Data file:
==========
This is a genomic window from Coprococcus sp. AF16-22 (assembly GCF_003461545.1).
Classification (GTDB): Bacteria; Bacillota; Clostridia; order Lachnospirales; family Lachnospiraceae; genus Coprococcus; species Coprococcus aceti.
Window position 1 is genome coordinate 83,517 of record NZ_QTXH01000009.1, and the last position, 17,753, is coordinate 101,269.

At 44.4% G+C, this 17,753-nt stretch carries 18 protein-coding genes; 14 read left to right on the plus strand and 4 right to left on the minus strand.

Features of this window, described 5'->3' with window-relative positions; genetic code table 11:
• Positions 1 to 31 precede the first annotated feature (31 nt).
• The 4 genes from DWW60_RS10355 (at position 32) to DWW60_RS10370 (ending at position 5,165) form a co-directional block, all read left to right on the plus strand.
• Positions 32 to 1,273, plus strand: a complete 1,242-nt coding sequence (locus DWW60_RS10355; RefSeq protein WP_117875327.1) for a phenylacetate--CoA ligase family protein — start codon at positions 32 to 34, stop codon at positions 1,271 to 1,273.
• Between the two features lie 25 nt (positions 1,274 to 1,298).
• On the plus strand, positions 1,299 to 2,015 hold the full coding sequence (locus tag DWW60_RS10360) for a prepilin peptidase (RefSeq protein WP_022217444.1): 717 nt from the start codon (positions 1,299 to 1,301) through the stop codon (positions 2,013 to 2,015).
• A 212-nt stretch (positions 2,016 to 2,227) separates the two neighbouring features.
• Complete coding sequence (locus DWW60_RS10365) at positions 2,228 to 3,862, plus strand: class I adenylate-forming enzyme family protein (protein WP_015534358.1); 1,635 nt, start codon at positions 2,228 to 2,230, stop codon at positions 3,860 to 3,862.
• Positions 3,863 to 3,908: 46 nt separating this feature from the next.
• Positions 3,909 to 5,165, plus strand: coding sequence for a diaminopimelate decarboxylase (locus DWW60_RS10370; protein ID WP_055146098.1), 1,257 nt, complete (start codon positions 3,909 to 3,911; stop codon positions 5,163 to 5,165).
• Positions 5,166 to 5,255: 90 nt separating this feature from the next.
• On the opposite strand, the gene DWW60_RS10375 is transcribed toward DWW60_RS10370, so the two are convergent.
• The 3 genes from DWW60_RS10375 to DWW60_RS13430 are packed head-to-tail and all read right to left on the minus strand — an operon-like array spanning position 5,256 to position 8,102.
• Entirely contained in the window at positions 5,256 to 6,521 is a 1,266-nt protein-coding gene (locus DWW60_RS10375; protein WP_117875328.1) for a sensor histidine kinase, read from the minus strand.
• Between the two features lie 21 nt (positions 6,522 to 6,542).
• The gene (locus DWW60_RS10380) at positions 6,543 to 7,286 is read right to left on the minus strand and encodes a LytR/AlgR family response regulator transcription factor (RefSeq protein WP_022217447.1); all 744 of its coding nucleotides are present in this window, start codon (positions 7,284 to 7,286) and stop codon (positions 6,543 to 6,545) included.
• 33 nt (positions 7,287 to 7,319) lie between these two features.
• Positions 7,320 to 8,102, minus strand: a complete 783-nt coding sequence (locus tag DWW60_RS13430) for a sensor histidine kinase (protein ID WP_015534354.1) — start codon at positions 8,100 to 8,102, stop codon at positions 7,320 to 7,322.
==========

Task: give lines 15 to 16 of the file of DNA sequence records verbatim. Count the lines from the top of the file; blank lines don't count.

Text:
• Positions 5,166 to 5,255: 90 nt separating this feature from the next.
• On the opposite strand, the gene DWW60_RS10375 is transcribed toward DWW60_RS10370, so the two are convergent.